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Security Conflict

South Africa and the UN Intervention Brigade in the DRC

IDPs leaving Rutshuru
IDPs leaving Rutshuru, DRC. Photo: Al Jazeera English/flickr.

The attention of the world has recently been focused on the humanitarian tragedy of the violent conflict being pursued by various armed groups in the eastern region of the Democratic Republic of the Congo (DRC), specifically since the rapid advance during November 2012 of the rebel group known as the March 23 Movement (M23) that operates mainly in the Congolese province of North Kivu.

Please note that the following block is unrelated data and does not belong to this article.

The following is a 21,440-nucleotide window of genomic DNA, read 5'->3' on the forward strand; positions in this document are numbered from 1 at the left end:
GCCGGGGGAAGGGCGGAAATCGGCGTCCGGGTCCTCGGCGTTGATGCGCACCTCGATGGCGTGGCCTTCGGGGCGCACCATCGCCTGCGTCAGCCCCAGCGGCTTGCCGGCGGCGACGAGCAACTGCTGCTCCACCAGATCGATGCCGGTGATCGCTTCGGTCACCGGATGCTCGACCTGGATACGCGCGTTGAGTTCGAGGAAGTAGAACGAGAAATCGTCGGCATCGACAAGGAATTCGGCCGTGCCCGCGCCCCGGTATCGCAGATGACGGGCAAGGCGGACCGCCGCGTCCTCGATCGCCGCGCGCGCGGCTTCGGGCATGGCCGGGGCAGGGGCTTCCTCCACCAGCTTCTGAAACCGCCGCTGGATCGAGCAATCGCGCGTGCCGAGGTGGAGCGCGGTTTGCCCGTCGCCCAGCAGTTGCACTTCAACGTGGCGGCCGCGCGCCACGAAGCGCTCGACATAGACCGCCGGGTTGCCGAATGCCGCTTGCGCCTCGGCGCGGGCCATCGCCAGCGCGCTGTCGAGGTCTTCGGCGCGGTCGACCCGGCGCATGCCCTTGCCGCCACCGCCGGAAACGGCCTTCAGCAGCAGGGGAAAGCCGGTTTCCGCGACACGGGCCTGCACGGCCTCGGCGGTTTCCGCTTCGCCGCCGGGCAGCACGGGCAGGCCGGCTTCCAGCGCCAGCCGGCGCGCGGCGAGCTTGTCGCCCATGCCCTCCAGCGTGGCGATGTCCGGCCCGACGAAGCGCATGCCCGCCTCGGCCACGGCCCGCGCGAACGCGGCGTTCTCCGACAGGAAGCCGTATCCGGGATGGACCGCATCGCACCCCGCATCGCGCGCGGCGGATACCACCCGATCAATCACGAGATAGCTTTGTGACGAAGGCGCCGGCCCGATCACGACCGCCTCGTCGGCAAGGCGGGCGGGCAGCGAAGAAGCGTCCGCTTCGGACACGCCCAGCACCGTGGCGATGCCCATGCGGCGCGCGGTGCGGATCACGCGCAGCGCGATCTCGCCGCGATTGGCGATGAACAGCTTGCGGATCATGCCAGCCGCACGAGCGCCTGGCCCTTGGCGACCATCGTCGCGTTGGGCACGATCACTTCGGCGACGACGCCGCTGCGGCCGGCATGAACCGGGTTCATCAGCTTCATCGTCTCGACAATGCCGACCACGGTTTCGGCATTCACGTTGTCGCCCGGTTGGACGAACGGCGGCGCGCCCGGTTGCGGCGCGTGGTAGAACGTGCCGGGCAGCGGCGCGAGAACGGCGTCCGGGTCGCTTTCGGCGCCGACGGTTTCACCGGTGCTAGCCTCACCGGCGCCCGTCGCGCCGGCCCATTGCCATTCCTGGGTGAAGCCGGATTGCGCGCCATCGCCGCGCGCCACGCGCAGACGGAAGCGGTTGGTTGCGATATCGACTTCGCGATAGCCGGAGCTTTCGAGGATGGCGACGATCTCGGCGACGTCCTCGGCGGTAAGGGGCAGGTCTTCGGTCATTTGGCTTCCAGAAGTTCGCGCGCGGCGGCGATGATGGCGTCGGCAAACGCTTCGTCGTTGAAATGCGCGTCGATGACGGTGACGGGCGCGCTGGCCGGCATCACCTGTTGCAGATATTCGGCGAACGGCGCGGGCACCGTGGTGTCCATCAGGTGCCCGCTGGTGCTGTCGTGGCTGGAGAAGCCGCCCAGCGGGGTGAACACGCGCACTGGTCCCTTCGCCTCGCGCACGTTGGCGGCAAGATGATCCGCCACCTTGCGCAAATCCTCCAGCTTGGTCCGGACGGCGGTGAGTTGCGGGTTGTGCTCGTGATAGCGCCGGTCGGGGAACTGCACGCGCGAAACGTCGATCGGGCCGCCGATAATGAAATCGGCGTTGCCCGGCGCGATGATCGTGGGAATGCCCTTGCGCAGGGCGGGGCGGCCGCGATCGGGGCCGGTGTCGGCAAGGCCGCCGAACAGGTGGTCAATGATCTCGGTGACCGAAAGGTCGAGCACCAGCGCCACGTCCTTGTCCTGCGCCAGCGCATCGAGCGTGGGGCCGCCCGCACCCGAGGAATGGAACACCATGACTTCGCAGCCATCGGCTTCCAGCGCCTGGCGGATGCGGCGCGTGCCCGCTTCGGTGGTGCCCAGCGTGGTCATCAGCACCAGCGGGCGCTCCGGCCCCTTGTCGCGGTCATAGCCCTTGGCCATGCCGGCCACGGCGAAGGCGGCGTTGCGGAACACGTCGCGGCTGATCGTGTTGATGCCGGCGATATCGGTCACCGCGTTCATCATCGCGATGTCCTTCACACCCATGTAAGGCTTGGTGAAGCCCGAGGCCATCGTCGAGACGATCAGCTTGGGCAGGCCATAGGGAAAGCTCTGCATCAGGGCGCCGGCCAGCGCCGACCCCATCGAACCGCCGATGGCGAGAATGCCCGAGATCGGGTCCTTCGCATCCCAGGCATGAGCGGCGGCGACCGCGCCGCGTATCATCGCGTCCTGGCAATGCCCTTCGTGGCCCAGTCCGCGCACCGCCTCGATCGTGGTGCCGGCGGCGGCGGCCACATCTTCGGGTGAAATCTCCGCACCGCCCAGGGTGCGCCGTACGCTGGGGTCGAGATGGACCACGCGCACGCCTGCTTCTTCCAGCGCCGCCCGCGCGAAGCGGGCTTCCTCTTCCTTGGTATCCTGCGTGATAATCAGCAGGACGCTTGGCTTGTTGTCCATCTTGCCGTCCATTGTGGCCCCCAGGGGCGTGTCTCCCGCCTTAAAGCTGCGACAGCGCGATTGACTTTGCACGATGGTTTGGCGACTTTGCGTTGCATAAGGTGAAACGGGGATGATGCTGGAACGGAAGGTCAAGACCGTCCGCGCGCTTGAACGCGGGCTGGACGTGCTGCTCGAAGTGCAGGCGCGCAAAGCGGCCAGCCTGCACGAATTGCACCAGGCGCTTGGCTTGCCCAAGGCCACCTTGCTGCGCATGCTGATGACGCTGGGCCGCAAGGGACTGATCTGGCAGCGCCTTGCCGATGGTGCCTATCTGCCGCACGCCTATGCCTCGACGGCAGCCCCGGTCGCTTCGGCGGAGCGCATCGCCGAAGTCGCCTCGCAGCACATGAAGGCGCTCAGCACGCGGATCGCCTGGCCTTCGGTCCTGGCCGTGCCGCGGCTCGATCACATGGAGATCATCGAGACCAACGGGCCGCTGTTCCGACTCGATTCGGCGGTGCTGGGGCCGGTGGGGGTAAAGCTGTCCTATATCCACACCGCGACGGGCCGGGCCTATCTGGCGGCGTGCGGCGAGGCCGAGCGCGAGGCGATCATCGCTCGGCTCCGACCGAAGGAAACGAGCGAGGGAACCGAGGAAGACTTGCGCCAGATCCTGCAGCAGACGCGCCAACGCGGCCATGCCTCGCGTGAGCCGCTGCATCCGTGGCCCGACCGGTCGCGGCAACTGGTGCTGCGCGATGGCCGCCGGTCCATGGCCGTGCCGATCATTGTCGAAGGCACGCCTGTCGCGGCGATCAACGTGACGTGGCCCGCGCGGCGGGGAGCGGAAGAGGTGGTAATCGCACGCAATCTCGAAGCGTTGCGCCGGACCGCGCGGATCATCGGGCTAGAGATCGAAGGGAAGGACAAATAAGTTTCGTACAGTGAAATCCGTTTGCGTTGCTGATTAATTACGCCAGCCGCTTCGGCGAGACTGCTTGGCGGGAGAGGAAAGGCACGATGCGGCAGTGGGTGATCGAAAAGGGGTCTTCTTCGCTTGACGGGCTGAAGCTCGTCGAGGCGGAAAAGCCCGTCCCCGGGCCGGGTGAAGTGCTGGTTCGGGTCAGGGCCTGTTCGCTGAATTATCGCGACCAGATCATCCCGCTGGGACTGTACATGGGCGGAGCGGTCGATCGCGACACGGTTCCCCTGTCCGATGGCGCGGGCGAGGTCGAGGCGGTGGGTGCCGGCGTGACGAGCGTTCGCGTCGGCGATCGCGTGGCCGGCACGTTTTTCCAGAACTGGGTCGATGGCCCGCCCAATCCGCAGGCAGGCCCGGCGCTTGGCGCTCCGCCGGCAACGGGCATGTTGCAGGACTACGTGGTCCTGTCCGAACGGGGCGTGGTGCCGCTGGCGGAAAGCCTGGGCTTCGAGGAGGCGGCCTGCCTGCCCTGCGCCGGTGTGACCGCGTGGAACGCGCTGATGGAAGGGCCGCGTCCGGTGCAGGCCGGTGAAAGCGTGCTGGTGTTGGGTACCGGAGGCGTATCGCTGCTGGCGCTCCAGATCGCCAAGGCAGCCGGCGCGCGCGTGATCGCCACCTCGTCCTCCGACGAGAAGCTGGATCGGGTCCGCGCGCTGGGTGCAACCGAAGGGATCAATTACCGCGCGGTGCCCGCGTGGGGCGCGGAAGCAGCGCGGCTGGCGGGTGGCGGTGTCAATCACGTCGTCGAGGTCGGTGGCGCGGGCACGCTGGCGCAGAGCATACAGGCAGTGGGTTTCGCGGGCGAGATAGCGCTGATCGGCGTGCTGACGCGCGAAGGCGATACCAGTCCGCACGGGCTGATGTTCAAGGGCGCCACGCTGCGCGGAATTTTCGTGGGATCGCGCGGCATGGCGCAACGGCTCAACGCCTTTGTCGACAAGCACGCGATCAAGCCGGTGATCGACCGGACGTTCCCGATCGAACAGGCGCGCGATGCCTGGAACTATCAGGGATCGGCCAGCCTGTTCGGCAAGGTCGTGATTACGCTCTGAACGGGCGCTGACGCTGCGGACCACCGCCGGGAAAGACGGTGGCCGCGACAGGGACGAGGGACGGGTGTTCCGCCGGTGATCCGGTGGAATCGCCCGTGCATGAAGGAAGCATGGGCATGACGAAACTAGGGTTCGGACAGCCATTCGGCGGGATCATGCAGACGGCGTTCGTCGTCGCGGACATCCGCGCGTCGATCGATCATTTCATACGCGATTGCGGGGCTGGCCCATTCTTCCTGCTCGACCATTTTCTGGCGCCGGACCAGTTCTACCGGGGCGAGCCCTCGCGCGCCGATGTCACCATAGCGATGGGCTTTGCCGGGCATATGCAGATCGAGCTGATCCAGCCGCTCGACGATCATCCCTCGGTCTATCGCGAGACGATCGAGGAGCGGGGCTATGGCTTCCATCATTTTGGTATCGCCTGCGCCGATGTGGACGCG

M23 managed to capture the regional Congolese capital of Goma on 20 November 2012 after the withdrawal of about 2 000 soldiers from the Congolese National Army (FARDC) and 700 Congolese policemen. Goma fell to the rebel group despite the presence of nearly 6 000 armed peacekeepers in the North Kivu province, over 1 500 in the Goma area alone, under the United Nations Organisation Stabilisation Mission in the DRC (MONUSCO). This included a battalion of 850 South African National Defence Force (SANDF) soldiers, all deployed under a United Nations (UN) Security Council mandate written in terms of Chapter Seven of the UN Charter, which allows the use of ‘coercive measures’ (force) in support of mission objectives. With nearly 2 000 000 internally displaced people (IDPs) in the Eastern DRC and the UN reporting that it had lost access to 30 of 31 IDP camps, international intervention was clearly needed.